Epstein uses Internet to create virtual community of scholars

In an age where interdisciplinary perspectives are quickly becoming the standard in academic inquiry, new modes of information generation and exchange are being developed. Addressing the issue of "Collective Improvisation: Creative Community Building," Mikhail Epstein, associate professor of Russian Studies, was the featured speaker at the Oct. 29 Chaplain's Tea. Epstein presented his procedure of collective improvisation as a way in which productive interdisciplinary communities can be created.

Epstein began the conversation with a brief description of how the idea of interdisciplinary exchange developed and flourished in Moscow before its ascendance in the West. According to Epstein, the popular fascination in interdisciplinary problem solving, "was connected to some traditions of Russian spirituality and Russian mentality which tries to avoid the narrow specialization that is characteristic of western tradition. The Russian way to think of things is more holistic."

While living in Moscow, Epstein noticed that in meeting with intellectuals from different disciplines, people often "removed their specific interests" from their shared conversations. He noted that these exchanges yielded very little because they became "common" in the overly structured attempt to communicate. "One would think that when three or four very talented people came together, it would be a feast of God; it would be a multiplication of `talentness,'" said Epstein. "On the contrary; it was the neutralization and subsequent extinguishing of these potential capacities."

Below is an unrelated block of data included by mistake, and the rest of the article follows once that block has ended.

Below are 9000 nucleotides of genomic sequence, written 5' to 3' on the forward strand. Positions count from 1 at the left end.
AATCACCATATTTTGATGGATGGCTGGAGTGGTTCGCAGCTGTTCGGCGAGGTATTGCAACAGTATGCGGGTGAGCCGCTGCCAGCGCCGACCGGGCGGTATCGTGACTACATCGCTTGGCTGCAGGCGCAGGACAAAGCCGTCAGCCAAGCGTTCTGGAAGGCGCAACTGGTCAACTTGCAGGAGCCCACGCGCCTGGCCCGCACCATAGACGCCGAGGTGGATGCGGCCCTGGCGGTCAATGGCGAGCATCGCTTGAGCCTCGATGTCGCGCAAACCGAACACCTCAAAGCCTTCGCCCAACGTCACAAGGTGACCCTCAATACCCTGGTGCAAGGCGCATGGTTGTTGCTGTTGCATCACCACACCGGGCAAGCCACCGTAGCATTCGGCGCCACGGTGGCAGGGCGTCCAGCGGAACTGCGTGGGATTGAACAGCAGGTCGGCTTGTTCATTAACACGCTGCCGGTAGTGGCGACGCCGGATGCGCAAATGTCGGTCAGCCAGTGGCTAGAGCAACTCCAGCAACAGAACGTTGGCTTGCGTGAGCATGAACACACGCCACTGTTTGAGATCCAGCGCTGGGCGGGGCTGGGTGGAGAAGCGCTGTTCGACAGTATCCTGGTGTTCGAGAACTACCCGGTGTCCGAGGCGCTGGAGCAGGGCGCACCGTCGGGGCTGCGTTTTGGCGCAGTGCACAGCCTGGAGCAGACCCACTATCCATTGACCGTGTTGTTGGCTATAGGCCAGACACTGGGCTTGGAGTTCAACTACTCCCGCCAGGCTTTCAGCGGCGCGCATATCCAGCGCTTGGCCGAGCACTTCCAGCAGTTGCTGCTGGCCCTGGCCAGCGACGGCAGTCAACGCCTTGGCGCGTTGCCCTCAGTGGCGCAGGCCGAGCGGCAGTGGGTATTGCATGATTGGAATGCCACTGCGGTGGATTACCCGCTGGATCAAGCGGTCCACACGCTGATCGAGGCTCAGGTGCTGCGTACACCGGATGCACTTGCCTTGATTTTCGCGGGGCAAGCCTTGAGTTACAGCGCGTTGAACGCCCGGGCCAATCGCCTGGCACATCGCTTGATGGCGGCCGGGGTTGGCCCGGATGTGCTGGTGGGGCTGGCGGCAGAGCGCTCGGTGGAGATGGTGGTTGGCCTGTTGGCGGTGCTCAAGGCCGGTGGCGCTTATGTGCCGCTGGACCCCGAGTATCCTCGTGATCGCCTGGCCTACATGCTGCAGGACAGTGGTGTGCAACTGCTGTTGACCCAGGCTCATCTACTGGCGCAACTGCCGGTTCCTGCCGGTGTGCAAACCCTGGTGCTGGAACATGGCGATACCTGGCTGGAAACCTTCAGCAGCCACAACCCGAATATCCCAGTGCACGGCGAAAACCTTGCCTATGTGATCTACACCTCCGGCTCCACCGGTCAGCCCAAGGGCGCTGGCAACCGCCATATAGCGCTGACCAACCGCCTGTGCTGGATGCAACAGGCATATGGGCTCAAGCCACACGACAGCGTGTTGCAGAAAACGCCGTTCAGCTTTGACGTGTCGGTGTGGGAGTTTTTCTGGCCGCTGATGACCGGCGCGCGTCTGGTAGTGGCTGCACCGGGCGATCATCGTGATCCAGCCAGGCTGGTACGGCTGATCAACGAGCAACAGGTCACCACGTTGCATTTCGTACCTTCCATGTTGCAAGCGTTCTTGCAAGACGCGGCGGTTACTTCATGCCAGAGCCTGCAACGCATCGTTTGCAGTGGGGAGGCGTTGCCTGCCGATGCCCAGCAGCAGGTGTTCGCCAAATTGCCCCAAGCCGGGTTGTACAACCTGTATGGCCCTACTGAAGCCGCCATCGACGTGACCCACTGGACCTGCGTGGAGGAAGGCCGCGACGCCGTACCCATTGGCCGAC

To overcome the situation and to foster a "more creative" form of exchange, Epstein and his colleagues developed the method of collective improvisation. In this collective setting, thinkers from distinct disciplines are brought together to consider a broad fixed topic through a series of impromptu discussions and writings. After the participants have engaged in conversation on the topic, they stop to incorporate their thoughts and reactions in writing. The writings are discussed, and then the participants write once again to sum up the experience.

"This alternation of conversation and writing proved to be a rather powerful instrument for creative communication," Epstein said. "Creativity is dialogue with somebody else's conscience." In the extemporaneous setting of the collective improvisation model, participants share creatively, because they are forced to think of new ideas during the meeting.

Epstein, who brought the model to America, claims that it is the injection of "self communication" that fosters the resultant creativity. Building on the idea of collective improvisation, he established the INTELNET (http://www. emory. edu/ INTELNET/), which he sees as, "an international community devoted to the discussion and promotion of interdisciplinary ideas in the humanities."

The INTELNET web site attempts to bring scholar's together in a virtual setting by allowing representatives from different disciplines to deposit thoughts in its "Bank of New Ideas," investigate relationships between concepts in the "Thinklinks" section and help develop new ways of using the electronic environment in its "Intelnetics" section.

The site has received more than 3,000 visits in the last year and will likely become more prominent as scholars learn of its existence. Epstein hopes that the "interconnectedness" of this new use of the Internet can help to prove his belief that "everything is connected to everything."

--DyShaun Muhammad

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